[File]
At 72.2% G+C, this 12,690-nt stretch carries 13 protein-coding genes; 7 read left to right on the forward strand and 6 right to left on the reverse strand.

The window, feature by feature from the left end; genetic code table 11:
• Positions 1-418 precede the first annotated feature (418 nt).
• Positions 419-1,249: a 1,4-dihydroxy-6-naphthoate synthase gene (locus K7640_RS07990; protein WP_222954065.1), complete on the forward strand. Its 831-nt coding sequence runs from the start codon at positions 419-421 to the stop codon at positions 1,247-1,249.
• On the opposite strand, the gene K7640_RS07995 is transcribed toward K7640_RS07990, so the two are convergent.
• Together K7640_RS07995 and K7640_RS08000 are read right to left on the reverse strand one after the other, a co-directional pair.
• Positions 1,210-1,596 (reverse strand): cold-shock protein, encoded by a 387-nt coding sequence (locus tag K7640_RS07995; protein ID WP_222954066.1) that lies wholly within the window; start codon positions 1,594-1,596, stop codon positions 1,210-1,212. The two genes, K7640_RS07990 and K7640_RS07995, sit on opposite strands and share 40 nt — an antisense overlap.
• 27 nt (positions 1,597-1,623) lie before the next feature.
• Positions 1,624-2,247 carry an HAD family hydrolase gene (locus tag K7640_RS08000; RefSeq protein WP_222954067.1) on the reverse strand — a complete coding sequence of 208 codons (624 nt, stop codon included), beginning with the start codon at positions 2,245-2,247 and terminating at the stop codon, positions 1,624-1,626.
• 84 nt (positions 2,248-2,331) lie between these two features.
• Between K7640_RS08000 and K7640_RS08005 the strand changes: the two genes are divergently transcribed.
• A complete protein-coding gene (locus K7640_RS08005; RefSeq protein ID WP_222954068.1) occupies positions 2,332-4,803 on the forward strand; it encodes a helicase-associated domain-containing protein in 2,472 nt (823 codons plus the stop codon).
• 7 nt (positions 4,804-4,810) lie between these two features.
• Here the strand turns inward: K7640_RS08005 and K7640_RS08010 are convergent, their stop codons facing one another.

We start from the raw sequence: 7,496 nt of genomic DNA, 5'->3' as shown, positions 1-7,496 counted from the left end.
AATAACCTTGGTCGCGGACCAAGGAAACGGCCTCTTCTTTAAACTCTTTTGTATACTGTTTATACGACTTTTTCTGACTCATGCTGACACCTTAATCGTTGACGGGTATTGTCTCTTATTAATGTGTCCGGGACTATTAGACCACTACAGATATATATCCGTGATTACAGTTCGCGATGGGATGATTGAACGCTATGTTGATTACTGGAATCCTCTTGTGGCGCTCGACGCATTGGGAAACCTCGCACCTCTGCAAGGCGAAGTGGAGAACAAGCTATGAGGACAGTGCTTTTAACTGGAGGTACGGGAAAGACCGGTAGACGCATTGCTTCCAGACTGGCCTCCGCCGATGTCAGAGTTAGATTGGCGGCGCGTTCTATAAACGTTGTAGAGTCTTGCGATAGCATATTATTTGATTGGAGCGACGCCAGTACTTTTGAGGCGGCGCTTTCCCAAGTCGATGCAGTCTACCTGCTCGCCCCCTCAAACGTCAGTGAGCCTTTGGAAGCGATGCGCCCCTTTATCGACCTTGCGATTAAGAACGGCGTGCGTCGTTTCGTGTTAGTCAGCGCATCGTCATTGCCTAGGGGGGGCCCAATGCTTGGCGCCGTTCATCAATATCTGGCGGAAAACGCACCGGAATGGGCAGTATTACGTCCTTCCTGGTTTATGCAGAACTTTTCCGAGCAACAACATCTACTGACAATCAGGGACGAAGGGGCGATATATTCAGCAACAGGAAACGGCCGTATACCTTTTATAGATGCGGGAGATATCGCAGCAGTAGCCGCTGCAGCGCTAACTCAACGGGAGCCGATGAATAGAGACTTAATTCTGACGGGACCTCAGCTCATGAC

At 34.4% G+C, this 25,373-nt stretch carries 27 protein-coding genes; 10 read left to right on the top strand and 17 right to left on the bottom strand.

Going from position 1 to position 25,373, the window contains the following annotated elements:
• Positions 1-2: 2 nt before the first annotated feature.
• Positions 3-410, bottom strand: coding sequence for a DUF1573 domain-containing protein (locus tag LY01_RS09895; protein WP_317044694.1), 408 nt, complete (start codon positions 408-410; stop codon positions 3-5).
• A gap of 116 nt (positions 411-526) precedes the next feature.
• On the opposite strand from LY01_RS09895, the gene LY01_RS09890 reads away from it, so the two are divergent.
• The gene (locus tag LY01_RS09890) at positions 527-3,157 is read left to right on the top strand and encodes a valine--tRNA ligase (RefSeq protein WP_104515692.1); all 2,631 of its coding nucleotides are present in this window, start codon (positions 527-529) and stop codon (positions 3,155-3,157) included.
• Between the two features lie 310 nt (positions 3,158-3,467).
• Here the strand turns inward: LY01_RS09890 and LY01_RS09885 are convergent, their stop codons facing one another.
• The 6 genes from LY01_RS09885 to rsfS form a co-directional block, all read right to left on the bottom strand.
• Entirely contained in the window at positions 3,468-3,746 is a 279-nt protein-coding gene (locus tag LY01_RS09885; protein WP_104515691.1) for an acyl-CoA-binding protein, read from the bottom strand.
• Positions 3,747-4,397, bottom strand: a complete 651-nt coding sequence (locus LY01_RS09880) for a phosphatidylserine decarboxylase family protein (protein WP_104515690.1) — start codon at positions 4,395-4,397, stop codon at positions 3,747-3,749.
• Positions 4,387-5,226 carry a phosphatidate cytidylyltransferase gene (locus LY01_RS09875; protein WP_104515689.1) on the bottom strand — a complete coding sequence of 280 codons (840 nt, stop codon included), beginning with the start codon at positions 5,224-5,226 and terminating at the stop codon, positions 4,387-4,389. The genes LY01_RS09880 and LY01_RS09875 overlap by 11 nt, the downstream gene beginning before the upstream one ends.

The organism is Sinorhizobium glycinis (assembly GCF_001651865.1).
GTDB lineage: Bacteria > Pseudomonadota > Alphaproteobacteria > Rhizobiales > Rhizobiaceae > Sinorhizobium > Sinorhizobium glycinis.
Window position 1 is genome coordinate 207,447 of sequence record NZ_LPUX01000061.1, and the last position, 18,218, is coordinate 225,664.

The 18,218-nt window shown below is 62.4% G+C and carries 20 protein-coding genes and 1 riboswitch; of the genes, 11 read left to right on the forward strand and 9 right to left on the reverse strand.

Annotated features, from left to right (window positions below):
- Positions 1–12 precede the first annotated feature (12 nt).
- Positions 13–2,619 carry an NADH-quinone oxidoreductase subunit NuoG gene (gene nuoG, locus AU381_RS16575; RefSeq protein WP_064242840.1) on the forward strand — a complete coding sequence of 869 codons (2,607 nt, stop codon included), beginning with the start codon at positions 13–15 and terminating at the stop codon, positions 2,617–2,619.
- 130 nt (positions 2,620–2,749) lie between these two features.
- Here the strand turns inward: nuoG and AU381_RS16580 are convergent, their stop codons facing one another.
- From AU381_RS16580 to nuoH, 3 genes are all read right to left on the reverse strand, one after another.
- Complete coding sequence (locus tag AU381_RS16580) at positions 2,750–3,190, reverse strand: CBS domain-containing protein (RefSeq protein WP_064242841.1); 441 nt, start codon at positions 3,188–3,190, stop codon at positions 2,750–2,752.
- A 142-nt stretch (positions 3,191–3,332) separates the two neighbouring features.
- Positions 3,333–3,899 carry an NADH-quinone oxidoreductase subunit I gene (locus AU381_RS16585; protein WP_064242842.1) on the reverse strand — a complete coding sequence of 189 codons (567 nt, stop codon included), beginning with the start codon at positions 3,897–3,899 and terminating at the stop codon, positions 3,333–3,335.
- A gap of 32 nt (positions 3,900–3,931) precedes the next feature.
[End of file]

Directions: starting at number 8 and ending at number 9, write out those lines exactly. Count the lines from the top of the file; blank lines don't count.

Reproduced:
• 27 nt (positions 1,597-1,623) lie before the next feature.
• Positions 1,624-2,247 carry an HAD family hydrolase gene (locus tag K7640_RS08000; RefSeq protein WP_222954067.1) on the reverse strand — a complete coding sequence of 208 codons (624 nt, stop codon included), beginning with the start codon at positions 2,245-2,247 and terminating at the stop codon, positions 1,624-1,626.